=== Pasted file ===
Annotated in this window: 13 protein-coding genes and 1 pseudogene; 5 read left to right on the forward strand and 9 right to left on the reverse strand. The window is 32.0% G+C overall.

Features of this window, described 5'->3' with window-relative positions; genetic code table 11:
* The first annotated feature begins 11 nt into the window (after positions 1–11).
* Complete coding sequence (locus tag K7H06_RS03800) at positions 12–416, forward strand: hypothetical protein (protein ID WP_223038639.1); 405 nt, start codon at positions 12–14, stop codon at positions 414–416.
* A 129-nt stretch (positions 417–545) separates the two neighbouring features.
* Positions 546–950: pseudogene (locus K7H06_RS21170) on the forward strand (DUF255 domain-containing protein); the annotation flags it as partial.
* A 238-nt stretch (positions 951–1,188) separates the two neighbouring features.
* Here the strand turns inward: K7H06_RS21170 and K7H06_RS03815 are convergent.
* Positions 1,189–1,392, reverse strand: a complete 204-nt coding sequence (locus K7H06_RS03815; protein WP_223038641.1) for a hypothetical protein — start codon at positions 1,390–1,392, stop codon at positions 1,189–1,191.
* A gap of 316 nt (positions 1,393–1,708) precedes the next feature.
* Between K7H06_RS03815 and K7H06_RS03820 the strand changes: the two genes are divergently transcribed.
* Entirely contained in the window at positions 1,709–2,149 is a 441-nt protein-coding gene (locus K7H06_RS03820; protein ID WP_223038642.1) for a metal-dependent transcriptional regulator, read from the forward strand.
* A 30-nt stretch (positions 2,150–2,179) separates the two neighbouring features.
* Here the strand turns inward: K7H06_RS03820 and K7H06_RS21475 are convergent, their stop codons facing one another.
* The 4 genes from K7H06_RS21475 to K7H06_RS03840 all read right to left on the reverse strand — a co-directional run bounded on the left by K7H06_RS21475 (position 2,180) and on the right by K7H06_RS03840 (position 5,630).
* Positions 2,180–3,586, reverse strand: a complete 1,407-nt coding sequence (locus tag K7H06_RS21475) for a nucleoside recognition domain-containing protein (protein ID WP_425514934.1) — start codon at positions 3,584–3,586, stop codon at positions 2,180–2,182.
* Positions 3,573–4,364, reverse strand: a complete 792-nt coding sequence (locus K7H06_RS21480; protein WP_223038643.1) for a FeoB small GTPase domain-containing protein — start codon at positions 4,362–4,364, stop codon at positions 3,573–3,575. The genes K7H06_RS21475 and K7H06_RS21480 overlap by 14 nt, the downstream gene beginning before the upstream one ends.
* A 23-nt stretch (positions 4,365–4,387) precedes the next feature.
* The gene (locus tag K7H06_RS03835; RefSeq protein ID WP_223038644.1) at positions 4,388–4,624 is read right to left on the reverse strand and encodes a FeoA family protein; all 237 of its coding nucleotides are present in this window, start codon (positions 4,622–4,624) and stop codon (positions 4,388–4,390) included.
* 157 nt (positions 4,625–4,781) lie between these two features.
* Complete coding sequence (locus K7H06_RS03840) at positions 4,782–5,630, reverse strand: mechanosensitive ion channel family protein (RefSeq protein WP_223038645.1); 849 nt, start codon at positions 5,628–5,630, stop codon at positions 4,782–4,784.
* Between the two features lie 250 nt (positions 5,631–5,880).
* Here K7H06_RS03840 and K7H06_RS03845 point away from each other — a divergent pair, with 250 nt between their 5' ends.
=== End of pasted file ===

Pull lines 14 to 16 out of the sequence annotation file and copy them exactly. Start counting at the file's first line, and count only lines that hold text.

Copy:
* Here the strand turns inward: K7H06_RS03820 and K7H06_RS21475 are convergent, their stop codons facing one another.
* The 4 genes from K7H06_RS21475 to K7H06_RS03840 all read right to left on the reverse strand — a co-directional run bounded on the left by K7H06_RS21475 (position 2,180) and on the right by K7H06_RS03840 (position 5,630).
* Positions 2,180–3,586, reverse strand: a complete 1,407-nt coding sequence (locus tag K7H06_RS21475) for a nucleoside recognition domain-containing protein (protein ID WP_425514934.1) — start codon at positions 3,584–3,586, stop codon at positions 2,180–2,182.